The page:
Well you might have guessed it, she went back to the ER gasping for breath, they did a pleuralcentesis , inserted a needle into the pleural space and withdrew 1600 cc of fluid, readmitted her to the ICU where she vomited coffee grounds (old blood). This time she had a full body MRI scan, and it was discovered she had an ileus in the upper small intestines, now the only way to reach it would be surgery. The team of physicians told me she would not survive a surgery, because of her age 95, advanced malnutritional state, A-fib, diabetes, recurring pleural fluid (they finally put in a chest tube to keep it drained) etc. So they opted for pain medicine comfort care, oxygen and starvation til she passed.
When I told her the doctors couldn't do anything more for her health, she had me burst into tears when she said with a lilt in her voice "bye bye, I've lived a long time and you've taken good care of me". The doctors barely gave us any time to contact relatives who might want to see her while she was still alert and able to communicate with them, before they removed all tubes and IVs (let her keep a foley catheter for urine, though by now her kidneys were only working at 15%). All her grandchildren and some great grandchildren too came. She said "you are all here, you should go to the beach", which made us laugh. On another rant they said per medicare guidlines, she would have to leave the hospital because she was not actively being 'treated', I argued with them couldn't she stay one more day? no we could get in trouble if we got audited. So they sent her back to the same rehab where 5 hours later she died. All the extra expense for a transport team, ambulance, readmitting to the other facility what stupid red tape. Her last day on earth she wouldn't open her eyes she would mumble and eat ice chips because her mouth was so dry, but...the last 40 minutes I was with her she opened her eyes, I'm not sure if she was seeing me or not but I spoke to her as if she was, and I told her it was okay to let go and join my Dad and brother (gone 24, 6 years). It was torture watching her gasp for breath, while I held her hands, her grip weakening as the time progressed.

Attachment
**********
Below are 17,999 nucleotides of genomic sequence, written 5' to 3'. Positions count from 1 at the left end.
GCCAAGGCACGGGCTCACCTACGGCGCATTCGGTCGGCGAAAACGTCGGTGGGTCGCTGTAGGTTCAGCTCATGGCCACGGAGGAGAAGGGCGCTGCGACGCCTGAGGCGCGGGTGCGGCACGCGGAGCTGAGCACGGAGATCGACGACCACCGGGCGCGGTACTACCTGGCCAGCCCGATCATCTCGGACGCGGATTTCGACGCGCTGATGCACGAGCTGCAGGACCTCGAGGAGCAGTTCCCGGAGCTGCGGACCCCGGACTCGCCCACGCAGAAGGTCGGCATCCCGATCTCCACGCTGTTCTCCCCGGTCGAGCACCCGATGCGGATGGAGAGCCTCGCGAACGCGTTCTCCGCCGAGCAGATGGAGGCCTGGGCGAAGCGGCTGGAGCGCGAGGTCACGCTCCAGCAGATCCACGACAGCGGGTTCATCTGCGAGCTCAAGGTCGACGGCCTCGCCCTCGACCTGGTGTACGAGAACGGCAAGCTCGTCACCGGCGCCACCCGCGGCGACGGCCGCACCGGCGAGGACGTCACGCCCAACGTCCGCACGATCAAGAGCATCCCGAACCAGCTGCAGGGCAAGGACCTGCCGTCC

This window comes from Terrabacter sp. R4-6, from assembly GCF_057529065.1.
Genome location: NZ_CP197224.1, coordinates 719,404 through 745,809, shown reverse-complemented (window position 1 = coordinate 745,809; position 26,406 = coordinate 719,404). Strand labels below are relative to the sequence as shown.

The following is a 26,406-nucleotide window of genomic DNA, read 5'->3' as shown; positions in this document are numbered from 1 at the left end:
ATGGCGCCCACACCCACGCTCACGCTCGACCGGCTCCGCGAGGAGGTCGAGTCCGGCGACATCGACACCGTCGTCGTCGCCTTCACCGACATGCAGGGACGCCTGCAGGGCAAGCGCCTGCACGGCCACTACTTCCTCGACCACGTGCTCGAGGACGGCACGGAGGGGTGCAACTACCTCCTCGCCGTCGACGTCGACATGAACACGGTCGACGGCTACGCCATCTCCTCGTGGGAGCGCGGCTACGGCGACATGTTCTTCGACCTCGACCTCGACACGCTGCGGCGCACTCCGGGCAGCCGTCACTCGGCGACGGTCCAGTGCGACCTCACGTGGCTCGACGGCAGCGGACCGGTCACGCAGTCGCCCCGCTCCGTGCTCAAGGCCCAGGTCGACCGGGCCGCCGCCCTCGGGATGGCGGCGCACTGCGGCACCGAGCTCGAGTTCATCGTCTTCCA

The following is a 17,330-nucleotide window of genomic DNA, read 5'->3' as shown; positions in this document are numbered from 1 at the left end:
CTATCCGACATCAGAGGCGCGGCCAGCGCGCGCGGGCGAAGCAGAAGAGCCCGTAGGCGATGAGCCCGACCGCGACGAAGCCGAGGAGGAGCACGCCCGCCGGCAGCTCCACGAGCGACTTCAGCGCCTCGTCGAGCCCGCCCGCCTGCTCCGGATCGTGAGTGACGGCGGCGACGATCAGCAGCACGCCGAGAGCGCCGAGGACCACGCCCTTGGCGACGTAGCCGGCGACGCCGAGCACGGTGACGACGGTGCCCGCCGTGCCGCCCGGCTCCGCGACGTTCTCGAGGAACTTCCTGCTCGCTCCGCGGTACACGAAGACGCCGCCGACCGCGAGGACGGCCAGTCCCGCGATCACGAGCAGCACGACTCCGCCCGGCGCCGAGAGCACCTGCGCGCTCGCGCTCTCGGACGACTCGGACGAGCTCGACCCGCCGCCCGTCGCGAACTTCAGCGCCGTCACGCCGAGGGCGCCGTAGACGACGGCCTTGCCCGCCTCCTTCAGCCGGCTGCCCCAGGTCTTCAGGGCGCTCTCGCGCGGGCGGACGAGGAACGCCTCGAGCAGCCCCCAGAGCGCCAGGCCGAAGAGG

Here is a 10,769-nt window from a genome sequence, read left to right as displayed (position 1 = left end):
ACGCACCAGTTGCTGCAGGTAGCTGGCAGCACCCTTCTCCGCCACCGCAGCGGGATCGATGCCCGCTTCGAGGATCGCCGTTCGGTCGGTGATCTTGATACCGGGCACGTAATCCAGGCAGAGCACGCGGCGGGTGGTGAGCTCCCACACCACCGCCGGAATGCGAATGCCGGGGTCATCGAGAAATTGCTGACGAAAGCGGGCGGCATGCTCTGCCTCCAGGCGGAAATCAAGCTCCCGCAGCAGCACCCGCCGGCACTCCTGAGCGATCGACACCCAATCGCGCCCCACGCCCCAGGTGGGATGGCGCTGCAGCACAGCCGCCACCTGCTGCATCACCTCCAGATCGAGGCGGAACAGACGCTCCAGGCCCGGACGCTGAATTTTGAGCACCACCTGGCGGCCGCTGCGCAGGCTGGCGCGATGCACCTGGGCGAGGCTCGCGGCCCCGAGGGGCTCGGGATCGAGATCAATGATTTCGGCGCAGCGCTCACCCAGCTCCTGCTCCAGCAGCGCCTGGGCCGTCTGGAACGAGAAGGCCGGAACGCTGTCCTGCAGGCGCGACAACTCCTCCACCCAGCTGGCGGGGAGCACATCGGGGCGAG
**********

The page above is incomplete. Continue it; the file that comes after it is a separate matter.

I wasn't with her when she took her last breath, beat her last heartbeat. It was late and I needed sleep, so I told the nurse on duty to call me if she passed before I came back in the morning. I got home and couldn't go right to sleep, I climbed in bed and the call came, so My hubby, son and 1 brother went back to the rehab to see her one last time and collect the meager belongings she arrived with (eyeglasses, hearing aids, and a blanket made by her great grandaughter), we each gave her a kiss goodbye then called the people who will cremate her. I have been doing a lot of crying ever since, because everything makes me think of my Mom, gifts she picked out, cards, gardens, clothes, colors, food she liked......